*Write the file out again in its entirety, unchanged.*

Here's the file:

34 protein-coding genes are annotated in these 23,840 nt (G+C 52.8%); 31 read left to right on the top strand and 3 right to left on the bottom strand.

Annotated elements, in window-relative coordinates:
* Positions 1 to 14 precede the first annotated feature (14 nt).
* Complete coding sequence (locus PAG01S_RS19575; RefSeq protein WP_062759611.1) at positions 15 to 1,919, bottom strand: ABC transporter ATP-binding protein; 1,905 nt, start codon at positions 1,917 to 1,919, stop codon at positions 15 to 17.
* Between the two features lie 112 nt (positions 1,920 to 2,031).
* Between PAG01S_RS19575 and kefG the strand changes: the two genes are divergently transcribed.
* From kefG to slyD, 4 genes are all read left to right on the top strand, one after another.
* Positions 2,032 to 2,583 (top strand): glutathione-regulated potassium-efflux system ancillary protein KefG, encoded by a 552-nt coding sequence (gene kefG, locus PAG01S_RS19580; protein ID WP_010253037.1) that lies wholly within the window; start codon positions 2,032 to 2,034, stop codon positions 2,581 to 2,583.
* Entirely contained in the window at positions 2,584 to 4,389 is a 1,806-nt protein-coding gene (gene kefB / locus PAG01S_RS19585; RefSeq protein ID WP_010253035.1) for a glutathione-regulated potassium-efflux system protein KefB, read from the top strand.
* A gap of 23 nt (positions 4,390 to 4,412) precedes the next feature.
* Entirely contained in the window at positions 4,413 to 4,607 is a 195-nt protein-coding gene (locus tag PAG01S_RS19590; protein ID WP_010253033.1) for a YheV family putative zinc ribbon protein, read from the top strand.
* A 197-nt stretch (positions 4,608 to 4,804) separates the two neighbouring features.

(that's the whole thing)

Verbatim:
34 protein-coding genes are annotated in these 23,840 nt (G+C 52.8%); 31 read left to right on the top strand and 3 right to left on the bottom strand.

Annotated elements, in window-relative coordinates:
* Positions 1 to 14 precede the first annotated feature (14 nt).
* Complete coding sequence (locus PAG01S_RS19575; RefSeq protein WP_062759611.1) at positions 15 to 1,919, bottom strand: ABC transporter ATP-binding protein; 1,905 nt, start codon at positions 1,917 to 1,919, stop codon at positions 15 to 17.
* Between the two features lie 112 nt (positions 1,920 to 2,031).
* Between PAG01S_RS19575 and kefG the strand changes: the two genes are divergently transcribed.
* From kefG to slyD, 4 genes are all read left to right on the top strand, one after another.
* Positions 2,032 to 2,583 (top strand): glutathione-regulated potassium-efflux system ancillary protein KefG, encoded by a 552-nt coding sequence (gene kefG, locus PAG01S_RS19580; protein ID WP_010253037.1) that lies wholly within the window; start codon positions 2,032 to 2,034, stop codon positions 2,581 to 2,583.
* Entirely contained in the window at positions 2,584 to 4,389 is a 1,806-nt protein-coding gene (gene kefB / locus PAG01S_RS19585; RefSeq protein ID WP_010253035.1) for a glutathione-regulated potassium-efflux system protein KefB, read from the top strand.
* A gap of 23 nt (positions 4,390 to 4,412) precedes the next feature.
* Entirely contained in the window at positions 4,413 to 4,607 is a 195-nt protein-coding gene (locus tag PAG01S_RS19590; protein ID WP_010253033.1) for a YheV family putative zinc ribbon protein, read from the top strand.
* A 197-nt stretch (positions 4,608 to 4,804) separates the two neighbouring features.